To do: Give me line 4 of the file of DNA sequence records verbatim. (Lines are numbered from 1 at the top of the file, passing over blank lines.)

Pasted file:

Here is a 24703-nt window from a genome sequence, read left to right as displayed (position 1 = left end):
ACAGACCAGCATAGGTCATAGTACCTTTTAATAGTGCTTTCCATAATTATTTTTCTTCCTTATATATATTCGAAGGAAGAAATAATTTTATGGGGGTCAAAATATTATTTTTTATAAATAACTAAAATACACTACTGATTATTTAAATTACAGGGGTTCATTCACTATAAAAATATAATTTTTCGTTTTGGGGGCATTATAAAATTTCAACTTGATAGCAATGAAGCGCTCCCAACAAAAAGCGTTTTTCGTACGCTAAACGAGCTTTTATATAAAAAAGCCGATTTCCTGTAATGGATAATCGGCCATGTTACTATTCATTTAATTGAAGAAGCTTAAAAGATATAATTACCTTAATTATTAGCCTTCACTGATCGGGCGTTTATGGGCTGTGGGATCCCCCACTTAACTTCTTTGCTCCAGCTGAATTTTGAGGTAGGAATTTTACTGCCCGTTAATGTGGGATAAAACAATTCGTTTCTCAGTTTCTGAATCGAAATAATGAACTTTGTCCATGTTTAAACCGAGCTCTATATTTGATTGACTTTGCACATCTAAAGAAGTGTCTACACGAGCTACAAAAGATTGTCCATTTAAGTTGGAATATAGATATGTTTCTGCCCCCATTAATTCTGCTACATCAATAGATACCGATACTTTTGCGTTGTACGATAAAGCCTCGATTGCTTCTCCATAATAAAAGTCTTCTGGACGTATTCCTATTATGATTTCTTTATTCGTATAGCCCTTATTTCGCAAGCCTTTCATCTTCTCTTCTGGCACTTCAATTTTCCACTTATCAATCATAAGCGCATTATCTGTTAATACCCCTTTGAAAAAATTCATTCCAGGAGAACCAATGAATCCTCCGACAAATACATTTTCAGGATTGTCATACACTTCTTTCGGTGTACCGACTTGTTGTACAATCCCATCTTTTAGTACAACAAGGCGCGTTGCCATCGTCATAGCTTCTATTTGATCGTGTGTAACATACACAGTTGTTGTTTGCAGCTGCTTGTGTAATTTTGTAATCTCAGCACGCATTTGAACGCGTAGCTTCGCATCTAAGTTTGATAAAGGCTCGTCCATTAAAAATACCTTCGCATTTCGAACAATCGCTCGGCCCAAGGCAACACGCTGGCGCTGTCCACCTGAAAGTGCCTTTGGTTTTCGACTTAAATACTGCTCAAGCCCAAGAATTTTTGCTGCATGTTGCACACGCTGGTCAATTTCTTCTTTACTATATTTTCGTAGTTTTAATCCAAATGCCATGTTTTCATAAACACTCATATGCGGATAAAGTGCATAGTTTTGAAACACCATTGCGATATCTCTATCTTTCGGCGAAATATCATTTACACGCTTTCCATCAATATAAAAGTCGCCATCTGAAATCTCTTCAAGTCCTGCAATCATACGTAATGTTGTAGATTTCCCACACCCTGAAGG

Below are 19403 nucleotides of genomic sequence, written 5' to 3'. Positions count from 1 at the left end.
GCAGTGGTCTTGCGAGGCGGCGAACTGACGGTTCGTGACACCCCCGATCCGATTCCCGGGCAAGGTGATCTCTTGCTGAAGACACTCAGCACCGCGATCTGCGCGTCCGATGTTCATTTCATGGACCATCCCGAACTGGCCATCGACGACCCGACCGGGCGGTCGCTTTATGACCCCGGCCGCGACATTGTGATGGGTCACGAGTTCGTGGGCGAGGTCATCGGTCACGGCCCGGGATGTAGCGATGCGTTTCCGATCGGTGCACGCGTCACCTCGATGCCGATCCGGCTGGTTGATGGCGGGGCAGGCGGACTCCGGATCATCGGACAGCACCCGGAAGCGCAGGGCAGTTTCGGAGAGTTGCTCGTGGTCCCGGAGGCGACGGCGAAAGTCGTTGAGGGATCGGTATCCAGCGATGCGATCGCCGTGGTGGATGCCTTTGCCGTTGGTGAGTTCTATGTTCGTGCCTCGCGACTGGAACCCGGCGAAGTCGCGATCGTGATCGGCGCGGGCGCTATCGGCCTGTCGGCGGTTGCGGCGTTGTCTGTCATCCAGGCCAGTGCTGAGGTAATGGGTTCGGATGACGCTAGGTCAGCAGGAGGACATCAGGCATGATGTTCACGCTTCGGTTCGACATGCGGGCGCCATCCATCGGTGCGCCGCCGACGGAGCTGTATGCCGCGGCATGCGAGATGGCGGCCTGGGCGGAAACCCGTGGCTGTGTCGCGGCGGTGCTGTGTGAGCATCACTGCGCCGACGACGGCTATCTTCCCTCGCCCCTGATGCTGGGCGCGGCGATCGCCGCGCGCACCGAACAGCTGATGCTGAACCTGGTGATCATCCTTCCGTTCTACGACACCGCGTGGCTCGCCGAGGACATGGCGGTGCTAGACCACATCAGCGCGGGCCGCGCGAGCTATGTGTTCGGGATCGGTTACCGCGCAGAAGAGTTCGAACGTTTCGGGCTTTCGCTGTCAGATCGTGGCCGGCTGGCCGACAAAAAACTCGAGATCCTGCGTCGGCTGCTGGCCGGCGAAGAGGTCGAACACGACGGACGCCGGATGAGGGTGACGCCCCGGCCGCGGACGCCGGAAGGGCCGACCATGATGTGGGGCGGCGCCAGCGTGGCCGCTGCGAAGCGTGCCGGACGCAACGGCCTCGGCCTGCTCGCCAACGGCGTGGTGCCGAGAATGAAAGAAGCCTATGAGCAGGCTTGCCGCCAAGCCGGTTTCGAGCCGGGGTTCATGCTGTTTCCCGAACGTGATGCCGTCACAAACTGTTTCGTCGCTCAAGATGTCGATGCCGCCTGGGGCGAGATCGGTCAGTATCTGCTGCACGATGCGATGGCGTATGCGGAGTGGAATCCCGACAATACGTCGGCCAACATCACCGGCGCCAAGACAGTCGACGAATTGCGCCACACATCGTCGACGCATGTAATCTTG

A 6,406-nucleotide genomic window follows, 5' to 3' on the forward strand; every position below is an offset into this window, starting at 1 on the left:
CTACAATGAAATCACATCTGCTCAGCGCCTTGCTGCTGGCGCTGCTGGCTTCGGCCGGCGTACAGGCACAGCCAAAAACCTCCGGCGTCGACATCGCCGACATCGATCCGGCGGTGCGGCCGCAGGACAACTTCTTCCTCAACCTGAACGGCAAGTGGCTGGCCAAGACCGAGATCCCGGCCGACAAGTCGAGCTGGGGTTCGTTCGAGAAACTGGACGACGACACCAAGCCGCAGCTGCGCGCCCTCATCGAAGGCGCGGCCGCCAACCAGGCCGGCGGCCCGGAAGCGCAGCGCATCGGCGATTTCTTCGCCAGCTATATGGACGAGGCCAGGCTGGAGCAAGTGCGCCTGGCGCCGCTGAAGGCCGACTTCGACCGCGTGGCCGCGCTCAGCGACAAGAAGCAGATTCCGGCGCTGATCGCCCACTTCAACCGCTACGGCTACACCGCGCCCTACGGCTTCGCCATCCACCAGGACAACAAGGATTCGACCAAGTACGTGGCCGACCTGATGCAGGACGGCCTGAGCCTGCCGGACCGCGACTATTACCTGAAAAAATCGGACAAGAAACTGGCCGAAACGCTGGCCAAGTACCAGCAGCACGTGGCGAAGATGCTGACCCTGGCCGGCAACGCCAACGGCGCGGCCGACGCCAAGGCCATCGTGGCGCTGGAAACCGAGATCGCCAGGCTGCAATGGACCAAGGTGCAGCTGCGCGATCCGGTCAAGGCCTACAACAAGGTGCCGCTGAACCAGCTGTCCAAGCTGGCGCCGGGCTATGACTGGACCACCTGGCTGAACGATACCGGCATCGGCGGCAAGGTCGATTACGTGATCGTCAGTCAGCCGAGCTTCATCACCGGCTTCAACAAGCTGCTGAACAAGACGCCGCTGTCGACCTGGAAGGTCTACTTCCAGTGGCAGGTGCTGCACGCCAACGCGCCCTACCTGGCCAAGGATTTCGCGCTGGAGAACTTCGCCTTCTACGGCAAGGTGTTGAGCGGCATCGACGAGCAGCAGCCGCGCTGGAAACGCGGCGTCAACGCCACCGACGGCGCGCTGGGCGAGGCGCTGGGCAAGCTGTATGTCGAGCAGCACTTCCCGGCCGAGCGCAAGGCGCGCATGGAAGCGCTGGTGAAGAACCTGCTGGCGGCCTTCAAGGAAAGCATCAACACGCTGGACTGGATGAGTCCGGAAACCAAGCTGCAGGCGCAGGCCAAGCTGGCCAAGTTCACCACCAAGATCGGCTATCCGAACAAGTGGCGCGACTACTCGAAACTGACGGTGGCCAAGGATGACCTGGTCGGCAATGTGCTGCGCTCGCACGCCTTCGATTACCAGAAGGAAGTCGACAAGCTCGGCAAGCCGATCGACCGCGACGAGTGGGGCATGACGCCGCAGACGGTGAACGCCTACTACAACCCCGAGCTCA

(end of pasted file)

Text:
GCAGTGGTCTTGCGAGGCGGCGAACTGACGGTTCGTGACACCCCCGATCCGATTCCCGGGCAAGGTGATCTCTTGCTGAAGACACTCAGCACCGCGATCTGCGCGTCCGATGTTCATTTCATGGACCATCCCGAACTGGCCATCGACGACCCGACCGGGCGGTCGCTTTATGACCCCGGCCGCGACATTGTGATGGGTCACGAGTTCGTGGGCGAGGTCATCGGTCACGGCCCGGGATGTAGCGATGCGTTTCCGATCGGTGCACGCGTCACCTCGATGCCGATCCGGCTGGTTGATGGCGGGGCAGGCGGACTCCGGATCATCGGACAGCACCCGGAAGCGCAGGGCAGTTTCGGAGAGTTGCTCGTGGTCCCGGAGGCGACGGCGAAAGTCGTTGAGGGATCGGTATCCAGCGATGCGATCGCCGTGGTGGATGCCTTTGCCGTTGGTGAGTTCTATGTTCGTGCCTCGCGACTGGAACCCGGCGAAGTCGCGATCGTGATCGGCGCGGGCGCTATCGGCCTGTCGGCGGTTGCGGCGTTGTCTGTCATCCAGGCCAGTGCTGAGGTAATGGGTTCGGATGACGCTAGGTCAGCAGGAGGACATCAGGCATGATGTTCACGCTTCGGTTCGACATGCGGGCGCCATCCATCGGTGCGCCGCCGACGGAGCTGTATGCCGCGGCATGCGAGATGGCGGCCTGGGCGGAAACCCGTGGCTGTGTCGCGGCGGTGCTGTGTGAGCATCACTGCGCCGACGACGGCTATCTTCCCTCGCCCCTGATGCTGGGCGCGGCGATCGCCGCGCGCACCGAACAGCTGATGCTGAACCTGGTGATCATCCTTCCGTTCTACGACACCGCGTGGCTCGCCGAGGACATGGCGGTGCTAGACCACATCAGCGCGGGCCGCGCGAGCTATGTGTTCGGGATCGGTTACCGCGCAGAAGAGTTCGAACGTTTCGGGCTTTCGCTGTCAGATCGTGGCCGGCTGGCCGACAAAAAACTCGAGATCCTGCGTCGGCTGCTGGCCGGCGAAGAGGTCGAACACGACGGACGCCGGATGAGGGTGACGCCCCGGCCGCGGACGCCGGAAGGGCCGACCATGATGTGGGGCGGCGCCAGCGTGGCCGCTGCGAAGCGTGCCGGACGCAACGGCCTCGGCCTGCTCGCCAACGGCGTGGTGCCGAGAATGAAAGAAGCCTATGAGCAGGCTTGCCGCCAAGCCGGTTTCGAGCCGGGGTTCATGCTGTTTCCCGAACGTGATGCCGTCACAAACTGTTTCGTCGCTCAAGATGTCGATGCCGCCTGGGGCGAGATCGGTCAGTATCTGCTGCACGATGCGATGGCGTATGCGGAGTGGAATCCCGACAATACGTCGGCCAACATCACCGGCGCCAAGACAGTCGACGAATTGCGCCACACATCGTCGACGCATGTAATCTTG